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French Ambivalence Towards the Concept of ‘Indigenous People’: Museums and the Māori

Abstract : Museums around the globe have experienced important changes in recent years in response to decolonisation processes and the demands of indigenous peoples. French museums are no exception, but the transformations have certain French hallmarks. This article explores the way France is dealing with its colonial legacy and, by means of two case studies, unravels the diverse political and historical particularities of the French context. The first looks at the results of a comparative analysis of the French and Québécois public's response to the travelling exhibition E tū ake: Standing Strong produced by the Museum of New Zealand Te Papa Tongarewa. The second focuses on the repatriation ceremony of Māori toi moko (tattooed preserved heads) that took place in Paris in January 2012. These two case studies examine the French uses of concepts such as 'community', 'minority', and 'indigeneity' as well as the complex relations between religion and rationality, ancestral presence and materialism in French public life. The article investigates how these concepts participate in the fabric of French society, and thus in shaping contemporary museum landscapes.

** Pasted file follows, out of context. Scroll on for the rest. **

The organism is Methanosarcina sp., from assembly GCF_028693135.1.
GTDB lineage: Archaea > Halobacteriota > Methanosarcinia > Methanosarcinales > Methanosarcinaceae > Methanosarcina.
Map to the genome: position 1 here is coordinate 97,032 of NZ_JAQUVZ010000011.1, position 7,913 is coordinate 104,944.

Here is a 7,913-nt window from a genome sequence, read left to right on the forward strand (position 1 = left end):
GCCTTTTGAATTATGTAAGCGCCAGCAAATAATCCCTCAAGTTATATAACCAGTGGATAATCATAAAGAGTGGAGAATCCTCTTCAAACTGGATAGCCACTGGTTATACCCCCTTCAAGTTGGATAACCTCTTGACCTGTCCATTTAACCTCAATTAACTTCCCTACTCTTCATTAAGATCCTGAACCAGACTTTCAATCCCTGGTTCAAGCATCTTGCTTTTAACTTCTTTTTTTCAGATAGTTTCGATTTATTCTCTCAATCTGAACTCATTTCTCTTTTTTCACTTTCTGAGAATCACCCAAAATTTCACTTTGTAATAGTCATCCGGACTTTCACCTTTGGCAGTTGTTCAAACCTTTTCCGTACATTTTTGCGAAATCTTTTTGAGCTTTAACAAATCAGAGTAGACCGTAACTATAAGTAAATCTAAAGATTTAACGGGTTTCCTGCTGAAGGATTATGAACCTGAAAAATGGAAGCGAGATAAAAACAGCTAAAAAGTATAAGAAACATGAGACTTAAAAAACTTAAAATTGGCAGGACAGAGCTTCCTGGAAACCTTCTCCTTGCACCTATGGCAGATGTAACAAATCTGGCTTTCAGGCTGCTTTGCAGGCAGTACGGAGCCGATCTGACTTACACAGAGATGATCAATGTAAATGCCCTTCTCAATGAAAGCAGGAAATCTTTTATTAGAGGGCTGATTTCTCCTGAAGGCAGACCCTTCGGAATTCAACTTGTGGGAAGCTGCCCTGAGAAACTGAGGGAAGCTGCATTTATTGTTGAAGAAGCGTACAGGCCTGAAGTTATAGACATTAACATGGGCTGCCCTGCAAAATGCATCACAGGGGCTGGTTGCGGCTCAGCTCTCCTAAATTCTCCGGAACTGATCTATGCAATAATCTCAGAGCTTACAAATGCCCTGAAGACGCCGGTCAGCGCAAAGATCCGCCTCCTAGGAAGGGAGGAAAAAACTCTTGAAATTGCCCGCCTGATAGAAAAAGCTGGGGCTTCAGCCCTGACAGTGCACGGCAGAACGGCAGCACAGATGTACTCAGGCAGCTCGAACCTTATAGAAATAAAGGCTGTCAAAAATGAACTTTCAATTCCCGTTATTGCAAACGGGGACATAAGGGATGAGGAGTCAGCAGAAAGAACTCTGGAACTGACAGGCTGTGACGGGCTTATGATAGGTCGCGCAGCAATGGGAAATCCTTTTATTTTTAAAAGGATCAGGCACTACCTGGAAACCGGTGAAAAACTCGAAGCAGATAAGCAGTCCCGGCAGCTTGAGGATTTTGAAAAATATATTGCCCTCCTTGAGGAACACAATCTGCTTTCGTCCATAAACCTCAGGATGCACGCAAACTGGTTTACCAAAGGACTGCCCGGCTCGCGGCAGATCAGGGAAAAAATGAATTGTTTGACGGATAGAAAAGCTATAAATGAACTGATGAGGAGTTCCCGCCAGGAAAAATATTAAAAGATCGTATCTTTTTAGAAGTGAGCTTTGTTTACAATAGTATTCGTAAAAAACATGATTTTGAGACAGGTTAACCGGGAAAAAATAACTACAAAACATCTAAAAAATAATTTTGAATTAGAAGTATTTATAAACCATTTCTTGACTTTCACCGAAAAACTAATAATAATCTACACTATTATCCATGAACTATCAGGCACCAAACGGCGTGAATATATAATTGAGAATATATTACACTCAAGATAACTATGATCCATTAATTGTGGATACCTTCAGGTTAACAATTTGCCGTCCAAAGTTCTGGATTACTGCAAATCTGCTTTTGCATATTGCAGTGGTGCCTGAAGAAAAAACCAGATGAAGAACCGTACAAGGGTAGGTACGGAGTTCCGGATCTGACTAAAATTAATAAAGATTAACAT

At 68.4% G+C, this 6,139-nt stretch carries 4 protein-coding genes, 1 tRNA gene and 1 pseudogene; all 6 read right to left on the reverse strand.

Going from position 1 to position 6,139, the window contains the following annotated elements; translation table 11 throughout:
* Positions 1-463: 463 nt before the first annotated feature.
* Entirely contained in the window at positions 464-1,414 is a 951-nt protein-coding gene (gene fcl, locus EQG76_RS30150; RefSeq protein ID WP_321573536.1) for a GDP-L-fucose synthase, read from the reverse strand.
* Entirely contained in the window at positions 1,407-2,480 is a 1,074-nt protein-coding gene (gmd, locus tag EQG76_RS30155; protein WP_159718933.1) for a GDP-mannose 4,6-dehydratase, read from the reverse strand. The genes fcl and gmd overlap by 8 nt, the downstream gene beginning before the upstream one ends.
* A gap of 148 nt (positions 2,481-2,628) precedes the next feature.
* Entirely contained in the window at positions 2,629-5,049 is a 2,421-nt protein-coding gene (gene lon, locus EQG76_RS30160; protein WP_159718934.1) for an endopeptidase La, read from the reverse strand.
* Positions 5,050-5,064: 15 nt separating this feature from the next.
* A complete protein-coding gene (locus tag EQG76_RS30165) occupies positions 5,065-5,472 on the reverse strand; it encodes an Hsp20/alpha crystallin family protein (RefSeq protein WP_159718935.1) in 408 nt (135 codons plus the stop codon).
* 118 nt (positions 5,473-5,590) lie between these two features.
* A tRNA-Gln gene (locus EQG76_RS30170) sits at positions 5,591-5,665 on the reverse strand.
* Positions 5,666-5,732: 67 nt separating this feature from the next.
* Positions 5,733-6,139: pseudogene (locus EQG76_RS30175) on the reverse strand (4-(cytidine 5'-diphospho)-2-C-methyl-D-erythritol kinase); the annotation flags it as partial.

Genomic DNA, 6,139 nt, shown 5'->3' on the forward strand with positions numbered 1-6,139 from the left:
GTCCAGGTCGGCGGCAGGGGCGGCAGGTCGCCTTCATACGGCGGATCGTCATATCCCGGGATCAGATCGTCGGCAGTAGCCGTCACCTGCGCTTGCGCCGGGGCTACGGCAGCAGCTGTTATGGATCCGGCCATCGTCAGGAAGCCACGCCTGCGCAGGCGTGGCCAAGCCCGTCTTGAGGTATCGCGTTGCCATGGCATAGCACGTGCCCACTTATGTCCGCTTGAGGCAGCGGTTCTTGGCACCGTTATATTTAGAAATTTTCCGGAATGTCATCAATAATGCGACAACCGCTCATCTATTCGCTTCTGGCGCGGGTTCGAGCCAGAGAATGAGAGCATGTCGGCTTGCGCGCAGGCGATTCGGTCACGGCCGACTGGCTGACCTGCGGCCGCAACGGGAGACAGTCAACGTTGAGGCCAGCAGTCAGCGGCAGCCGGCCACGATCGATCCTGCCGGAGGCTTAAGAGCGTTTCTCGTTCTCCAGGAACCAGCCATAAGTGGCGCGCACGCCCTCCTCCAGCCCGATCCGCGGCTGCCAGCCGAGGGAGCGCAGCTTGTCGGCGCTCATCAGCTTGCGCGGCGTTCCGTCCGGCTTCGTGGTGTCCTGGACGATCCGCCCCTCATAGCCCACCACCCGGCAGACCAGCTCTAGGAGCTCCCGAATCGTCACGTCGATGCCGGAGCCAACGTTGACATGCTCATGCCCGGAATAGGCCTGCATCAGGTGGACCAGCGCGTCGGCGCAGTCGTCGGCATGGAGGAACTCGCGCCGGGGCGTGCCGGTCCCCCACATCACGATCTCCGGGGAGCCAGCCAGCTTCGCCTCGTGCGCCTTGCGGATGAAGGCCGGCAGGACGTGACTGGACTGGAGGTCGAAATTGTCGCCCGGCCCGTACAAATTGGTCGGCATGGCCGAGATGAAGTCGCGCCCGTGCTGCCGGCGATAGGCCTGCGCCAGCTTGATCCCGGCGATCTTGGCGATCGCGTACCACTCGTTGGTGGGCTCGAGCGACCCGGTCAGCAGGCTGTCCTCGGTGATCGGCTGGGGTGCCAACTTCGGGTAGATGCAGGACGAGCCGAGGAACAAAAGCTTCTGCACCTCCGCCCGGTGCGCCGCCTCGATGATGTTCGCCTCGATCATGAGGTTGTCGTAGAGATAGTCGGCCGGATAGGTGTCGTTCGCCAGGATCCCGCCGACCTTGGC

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Submitted on : Tuesday, September 3, 2019 - 12:04:01 PM
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Natacha Gagné, Mélanie Roustan. French Ambivalence Towards the Concept of ‘Indigenous People’: Museums and the Māori. Anthropological Forum: A Journal of Social Anthropology and Comparative Sociology, Taylor & Francis (Routledge), 2019, 29 (2), pp.95-115. ⟨10.1080/00664677.2019.1587591⟩. ⟨halshs-02276995⟩



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